Ask The Doctor: Urinary Tract Infections

I keep getting urinary tract infections. What can I do to treat these naturally and keep them from coming back?
By Holly Lucille, ND, a naturopath who practices in Los Angeles.

In less worldly times, urinary tract infections (UTIs)—common in young, sexually active women—used to be called “the bride’s disease” or “honeymoon cystitis,” because they occurred so often just after marriage. But rookies aren’t the only sufferers. Some women who use spermicide and a diaphragm seem to get infections more often; others do during pregnancy, menopause, or when taking the Pill due to hormonal fluctuations that can make the body more susceptible to UTIs.

The bacterium E. coli, which normally lives in the bowel, causes about 90 percent of all UTIs, which is why doctors often prescribe antibiotics for the problem. But you can prevent and treat most UTIs naturally, if you catch them early enough. In a healthy woman, a UTI usually lasts less than a week, but women with urinary-tract abnormalities, diabetes, or HIV may develop more serious and chronic UTIs that could lead to bladder and kidney infections. If you experience fever, fatigue, or back pain over the kidney area, go to your doctor for immediate treatment.

60 ounces of prevention
Start by drinking plenty of water (or your favorite caffeine-free herbal tea) to flush out the bacteria. You need about half your weight in ounces each day, so if you weigh 120 pounds, you would need to drink 60 ounces of water (about eight glasses).
Pee as soon as you have the urge—and always following intercourse—to get rid of any bacteria that may have collected in the urethra.
Always wipe front to back, and wear cotton undies, which offer a less welcoming environment for bacteria than nylon. If you still get UTIs in spite of these prevention tips, consider choosing a different contraceptive method.

Food that heals
Probiotic-containing fermented products such as kefir and yogurt increase immunity-boosting bacteria and should be a staple of your anti-UTI diet.
Eat more garlic and onions for their antimicrobial activity, as well as foods that promote overall digestive health like complex carbs, fiber-rich foods, and healthy fats such as extra-virgin olive oil, nuts, and seeds.
Avoid sugar in excess and steer clear of foods that you know you are sensitive to so you don’t burden your
immune system, leaving it less able to fight off infections.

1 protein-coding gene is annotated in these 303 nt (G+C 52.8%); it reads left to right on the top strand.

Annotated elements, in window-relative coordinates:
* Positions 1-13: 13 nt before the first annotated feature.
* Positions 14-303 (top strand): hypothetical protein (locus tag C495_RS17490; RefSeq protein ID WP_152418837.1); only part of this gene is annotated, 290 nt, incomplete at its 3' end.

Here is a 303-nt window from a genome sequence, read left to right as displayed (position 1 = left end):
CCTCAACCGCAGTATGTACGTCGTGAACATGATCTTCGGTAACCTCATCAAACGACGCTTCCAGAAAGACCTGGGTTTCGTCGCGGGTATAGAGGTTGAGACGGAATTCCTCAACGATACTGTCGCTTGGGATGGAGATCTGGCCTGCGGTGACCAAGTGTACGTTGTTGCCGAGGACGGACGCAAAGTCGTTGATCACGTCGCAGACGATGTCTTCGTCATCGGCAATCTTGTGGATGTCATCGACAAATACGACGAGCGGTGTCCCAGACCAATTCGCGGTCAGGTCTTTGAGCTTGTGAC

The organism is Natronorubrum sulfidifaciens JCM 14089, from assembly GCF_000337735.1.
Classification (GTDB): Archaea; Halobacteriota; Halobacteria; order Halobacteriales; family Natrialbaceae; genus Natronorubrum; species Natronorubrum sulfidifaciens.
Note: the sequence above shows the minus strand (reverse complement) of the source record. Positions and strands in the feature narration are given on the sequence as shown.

Natural bacteria fighters
As soon as you notice UTI symptoms—an overwhelming urge to urinate followed by a sharp pain or burning in the urethra—start taking one or more of these super supplements:
Cranberries. The antimicrobial hippuric acid in cranberries and cranberry juice effectively helps women fight off active urinary tract infections. Cranberries also decrease the ability of E. coli to adhere to the lining of the bladder and urethra, preventing infection. If you don’t like the taste of unsweetened cranberry juice, I’d recommend cranberry supplements—look for either chewable whole-fruit extract or standardized extract at a dose of 400 mg three times a day.
Vitamin C. Besides maintaining the health of the bladder and urethra, this antioxidant has an acidifying effect on the urine, generating large amounts of nitric oxide that inhibit the growth of the organisms responsible for UTIs. For an acute infection, take 1,000 mg vitamin C every two hours for two days then 1,000 mg three times daily for five to 10 days. If the vitamin upsets your stomach, look for gentler Ester-C.
Probiotics. In addition to eating more yogurt, take a probiotic supplement to re-establish good gut bacteria. For UTIs, I recommend Lactobacilli (predominant in the vagina and urinary tract). Look for supplements with at least 1 billion CFU (colony-forming unit) and take two supps a day for 30 days.
Healing herbs. The antiseptic, antibacterial, and astringent properties of uva ursi work well against UTIs. A dose of 300 mg every three hours for two days, followed by 300 mg daily for seven days, should do the trick. For an extra antibacterial edge against E. coli, take 500 to 1,000 mg daily of both goldenseal and Oregon grape root for five days. To soothe inflammation, supplement with horsetail, which is rich in silica, a nutrient with antiseptic qualities and an apparent affinity for the urinary tract. Take 300 mg three times a day for seven days.